Musings on “A Song of Ice and Fire” vs. “Game of Thrones”

I kill a stark

WARNING: This post will discuss George R.R. Martin’s “A Song of Ice and Fire” book series in varying degrees of detail, often in direct comparison with its TV adaptation, HBO’s “Game of Thrones”. I will endeavor to avoid spoiling events that have happened in the books but not yet on the show, nor to use prior knowledge gained from the books to speculate on the upcoming season of “GoT” in anything but the most general terms. Fair game for discussion will be any events occurring through the end of “GoT” season four, which roughly parallels the second half of “ASoIaF” book three (“A Storm of Swords”). FYI – Mentioning that something happened differently in the books than it did on TV does not, in my view, qualify as a bombshell anymore, merely a point of interest. I’m pretty sure there are no do-overs forthcoming. Valar spoilhaeris.

Now that its ubiquity in the popular mindset and conversation has marked it as not just a phenomenon, or an institution, but rather as cultural shorthand, it is tempting and altogether too easy, on the eve of its fifth season, to discount the intoxicating complexity and bottomless intrigue of HBO’s Game of Thrones. Both aspects are gifts passed down from its literary forebear (and, interestingly enough, contemporary…as we’ll get into later), George R.R. Martin’s towering A Song of Ice and Fire series, and though a great many fans of the HBO adaptation are not nearly so bewitched by the history and machinery behind Martin’s curtain as I am, the world of Westeros, in itself, remains a fairly breathtaking achievement. Continue reading “Musings on “A Song of Ice and Fire” vs. “Game of Thrones””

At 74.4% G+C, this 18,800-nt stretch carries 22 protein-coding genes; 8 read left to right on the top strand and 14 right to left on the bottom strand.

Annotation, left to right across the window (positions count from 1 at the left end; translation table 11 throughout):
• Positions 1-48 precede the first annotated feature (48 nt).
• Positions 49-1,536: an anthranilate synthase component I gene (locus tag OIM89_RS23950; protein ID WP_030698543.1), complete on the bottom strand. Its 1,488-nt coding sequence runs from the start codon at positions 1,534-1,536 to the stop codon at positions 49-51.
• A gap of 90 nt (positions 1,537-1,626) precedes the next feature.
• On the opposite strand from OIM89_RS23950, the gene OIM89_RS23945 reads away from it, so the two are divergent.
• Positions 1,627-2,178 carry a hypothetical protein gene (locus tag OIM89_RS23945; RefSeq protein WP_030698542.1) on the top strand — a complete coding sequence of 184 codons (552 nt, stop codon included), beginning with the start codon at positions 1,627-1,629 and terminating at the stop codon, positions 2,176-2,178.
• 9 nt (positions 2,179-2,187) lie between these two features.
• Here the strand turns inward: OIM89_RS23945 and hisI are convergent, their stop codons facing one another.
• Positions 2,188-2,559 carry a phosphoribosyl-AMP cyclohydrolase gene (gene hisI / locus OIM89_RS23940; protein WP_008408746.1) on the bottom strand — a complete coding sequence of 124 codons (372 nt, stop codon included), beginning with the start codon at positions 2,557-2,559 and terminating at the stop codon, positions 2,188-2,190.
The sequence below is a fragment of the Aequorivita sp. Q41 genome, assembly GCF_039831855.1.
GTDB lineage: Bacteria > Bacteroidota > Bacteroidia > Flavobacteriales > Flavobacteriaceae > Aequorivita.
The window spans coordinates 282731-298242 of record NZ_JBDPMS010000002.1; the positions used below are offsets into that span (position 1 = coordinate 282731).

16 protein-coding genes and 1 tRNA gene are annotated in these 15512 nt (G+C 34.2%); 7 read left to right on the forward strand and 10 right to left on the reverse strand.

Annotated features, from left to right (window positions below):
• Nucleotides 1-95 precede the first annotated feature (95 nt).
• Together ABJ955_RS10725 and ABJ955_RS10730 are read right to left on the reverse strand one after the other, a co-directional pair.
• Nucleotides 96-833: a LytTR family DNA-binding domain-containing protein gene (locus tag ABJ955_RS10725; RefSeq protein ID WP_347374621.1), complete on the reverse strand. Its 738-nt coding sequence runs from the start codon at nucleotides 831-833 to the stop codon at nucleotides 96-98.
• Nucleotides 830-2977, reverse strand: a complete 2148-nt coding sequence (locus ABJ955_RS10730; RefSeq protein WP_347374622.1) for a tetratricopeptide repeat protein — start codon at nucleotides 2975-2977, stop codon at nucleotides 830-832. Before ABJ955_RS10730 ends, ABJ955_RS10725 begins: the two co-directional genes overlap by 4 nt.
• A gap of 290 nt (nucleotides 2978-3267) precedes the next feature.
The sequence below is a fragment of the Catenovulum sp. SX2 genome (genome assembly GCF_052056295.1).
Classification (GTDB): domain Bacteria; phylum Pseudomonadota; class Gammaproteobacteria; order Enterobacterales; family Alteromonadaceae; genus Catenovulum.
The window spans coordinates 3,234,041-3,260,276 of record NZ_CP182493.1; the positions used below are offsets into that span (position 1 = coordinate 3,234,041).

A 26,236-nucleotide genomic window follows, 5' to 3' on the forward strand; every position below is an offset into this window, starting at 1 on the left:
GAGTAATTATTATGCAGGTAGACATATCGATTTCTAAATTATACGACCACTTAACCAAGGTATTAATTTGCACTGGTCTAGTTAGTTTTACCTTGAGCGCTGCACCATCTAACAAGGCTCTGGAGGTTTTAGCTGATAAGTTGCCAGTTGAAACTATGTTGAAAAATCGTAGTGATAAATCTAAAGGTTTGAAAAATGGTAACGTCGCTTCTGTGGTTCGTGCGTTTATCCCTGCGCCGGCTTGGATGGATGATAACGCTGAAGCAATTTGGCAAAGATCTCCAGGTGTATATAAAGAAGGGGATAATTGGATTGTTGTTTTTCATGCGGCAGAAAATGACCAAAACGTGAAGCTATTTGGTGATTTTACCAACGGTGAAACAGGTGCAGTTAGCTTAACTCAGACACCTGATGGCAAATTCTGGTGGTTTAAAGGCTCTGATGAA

Musings on “Wrath of Khan” vs. “Into Darkness”

star trek id

NOTE: This piece is not intended to be a full review of either 2013’s Star Trek Into Darkness (which I really liked) or 1982’s Star Trek II: The Wrath of Khan (which I love beyond reason), merely a sort of brief, high level compare/contrast between the two and musing on how the requirements of modern blockbusters are adversely affecting the established properties they’re rebooting. There are no spoilers below for Into Darkness, which I cannot wait to see a second time. If the fact that Mr. Spock dies at the end of Star Trek II, selflessly sacrificing his life to allow the Enterprise to escape supervillain Khan’s final assassination attempt, qualifies to you as a spoiler, I have no sympathy. Continue reading “Musings on “Wrath of Khan” vs. “Into Darkness””